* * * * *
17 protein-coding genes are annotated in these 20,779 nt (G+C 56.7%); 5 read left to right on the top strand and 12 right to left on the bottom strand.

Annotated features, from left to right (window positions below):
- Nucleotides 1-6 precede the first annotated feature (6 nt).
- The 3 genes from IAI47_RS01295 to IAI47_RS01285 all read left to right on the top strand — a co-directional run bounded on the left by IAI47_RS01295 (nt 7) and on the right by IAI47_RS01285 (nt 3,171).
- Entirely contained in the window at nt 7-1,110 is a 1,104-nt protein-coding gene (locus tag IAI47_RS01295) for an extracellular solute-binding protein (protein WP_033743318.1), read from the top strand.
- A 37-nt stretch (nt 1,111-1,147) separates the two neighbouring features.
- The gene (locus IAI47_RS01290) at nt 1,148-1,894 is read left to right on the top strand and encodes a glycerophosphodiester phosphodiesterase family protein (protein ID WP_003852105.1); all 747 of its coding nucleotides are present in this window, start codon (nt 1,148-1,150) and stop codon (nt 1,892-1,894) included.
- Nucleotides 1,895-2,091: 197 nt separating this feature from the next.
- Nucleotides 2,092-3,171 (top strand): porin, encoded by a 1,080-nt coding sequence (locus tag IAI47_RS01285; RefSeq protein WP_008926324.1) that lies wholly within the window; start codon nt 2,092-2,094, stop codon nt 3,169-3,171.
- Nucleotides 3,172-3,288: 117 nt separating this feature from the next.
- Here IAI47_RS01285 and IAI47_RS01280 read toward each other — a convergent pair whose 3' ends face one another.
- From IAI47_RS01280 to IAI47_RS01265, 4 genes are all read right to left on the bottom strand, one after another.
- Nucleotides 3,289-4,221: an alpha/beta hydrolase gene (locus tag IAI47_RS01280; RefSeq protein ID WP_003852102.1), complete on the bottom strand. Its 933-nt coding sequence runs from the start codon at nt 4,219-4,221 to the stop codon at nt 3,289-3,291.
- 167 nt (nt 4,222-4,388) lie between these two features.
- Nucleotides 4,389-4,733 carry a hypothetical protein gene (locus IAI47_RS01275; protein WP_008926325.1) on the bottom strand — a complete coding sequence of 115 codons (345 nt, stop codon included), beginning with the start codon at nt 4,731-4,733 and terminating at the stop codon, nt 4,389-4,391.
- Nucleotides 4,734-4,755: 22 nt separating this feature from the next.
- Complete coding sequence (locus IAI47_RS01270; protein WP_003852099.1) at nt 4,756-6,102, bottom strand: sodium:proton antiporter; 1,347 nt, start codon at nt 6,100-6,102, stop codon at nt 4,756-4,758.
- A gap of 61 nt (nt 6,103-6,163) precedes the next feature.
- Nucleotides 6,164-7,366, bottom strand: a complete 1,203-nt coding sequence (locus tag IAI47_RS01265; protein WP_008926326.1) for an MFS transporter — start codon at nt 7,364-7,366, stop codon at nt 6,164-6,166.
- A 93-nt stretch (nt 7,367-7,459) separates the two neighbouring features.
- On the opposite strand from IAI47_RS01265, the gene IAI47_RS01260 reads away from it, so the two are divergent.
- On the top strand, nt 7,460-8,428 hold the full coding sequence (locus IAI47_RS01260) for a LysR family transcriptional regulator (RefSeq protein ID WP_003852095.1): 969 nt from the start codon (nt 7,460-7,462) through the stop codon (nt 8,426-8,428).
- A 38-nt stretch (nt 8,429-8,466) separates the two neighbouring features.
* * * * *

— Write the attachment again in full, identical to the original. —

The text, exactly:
17 protein-coding genes are annotated in these 20,779 nt (G+C 56.7%); 5 read left to right on the top strand and 12 right to left on the bottom strand.

Annotated features, from left to right (window positions below):
- Nucleotides 1-6 precede the first annotated feature (6 nt).
- The 3 genes from IAI47_RS01295 to IAI47_RS01285 all read left to right on the top strand — a co-directional run bounded on the left by IAI47_RS01295 (nt 7) and on the right by IAI47_RS01285 (nt 3,171).
- Entirely contained in the window at nt 7-1,110 is a 1,104-nt protein-coding gene (locus tag IAI47_RS01295) for an extracellular solute-binding protein (protein WP_033743318.1), read from the top strand.
- A 37-nt stretch (nt 1,111-1,147) separates the two neighbouring features.
- The gene (locus IAI47_RS01290) at nt 1,148-1,894 is read left to right on the top strand and encodes a glycerophosphodiester phosphodiesterase family protein (protein ID WP_003852105.1); all 747 of its coding nucleotides are present in this window, start codon (nt 1,148-1,150) and stop codon (nt 1,892-1,894) included.
- Nucleotides 1,895-2,091: 197 nt separating this feature from the next.
- Nucleotides 2,092-3,171 (top strand): porin, encoded by a 1,080-nt coding sequence (locus tag IAI47_RS01285; RefSeq protein WP_008926324.1) that lies wholly within the window; start codon nt 2,092-2,094, stop codon nt 3,169-3,171.
- Nucleotides 3,172-3,288: 117 nt separating this feature from the next.
- Here IAI47_RS01285 and IAI47_RS01280 read toward each other — a convergent pair whose 3' ends face one another.
- From IAI47_RS01280 to IAI47_RS01265, 4 genes are all read right to left on the bottom strand, one after another.
- Nucleotides 3,289-4,221: an alpha/beta hydrolase gene (locus tag IAI47_RS01280; RefSeq protein ID WP_003852102.1), complete on the bottom strand. Its 933-nt coding sequence runs from the start codon at nt 4,219-4,221 to the stop codon at nt 3,289-3,291.
- 167 nt (nt 4,222-4,388) lie between these two features.
- Nucleotides 4,389-4,733 carry a hypothetical protein gene (locus IAI47_RS01275; protein WP_008926325.1) on the bottom strand — a complete coding sequence of 115 codons (345 nt, stop codon included), beginning with the start codon at nt 4,731-4,733 and terminating at the stop codon, nt 4,389-4,391.
- Nucleotides 4,734-4,755: 22 nt separating this feature from the next.
- Complete coding sequence (locus IAI47_RS01270; protein WP_003852099.1) at nt 4,756-6,102, bottom strand: sodium:proton antiporter; 1,347 nt, start codon at nt 6,100-6,102, stop codon at nt 4,756-4,758.
- A gap of 61 nt (nt 6,103-6,163) precedes the next feature.
- Nucleotides 6,164-7,366, bottom strand: a complete 1,203-nt coding sequence (locus tag IAI47_RS01265; protein WP_008926326.1) for an MFS transporter — start codon at nt 7,364-7,366, stop codon at nt 6,164-6,166.
- A 93-nt stretch (nt 7,367-7,459) separates the two neighbouring features.
- On the opposite strand from IAI47_RS01265, the gene IAI47_RS01260 reads away from it, so the two are divergent.
- On the top strand, nt 7,460-8,428 hold the full coding sequence (locus IAI47_RS01260) for a LysR family transcriptional regulator (RefSeq protein ID WP_003852095.1): 969 nt from the start codon (nt 7,460-7,462) through the stop codon (nt 8,426-8,428).
- A 38-nt stretch (nt 8,429-8,466) separates the two neighbouring features.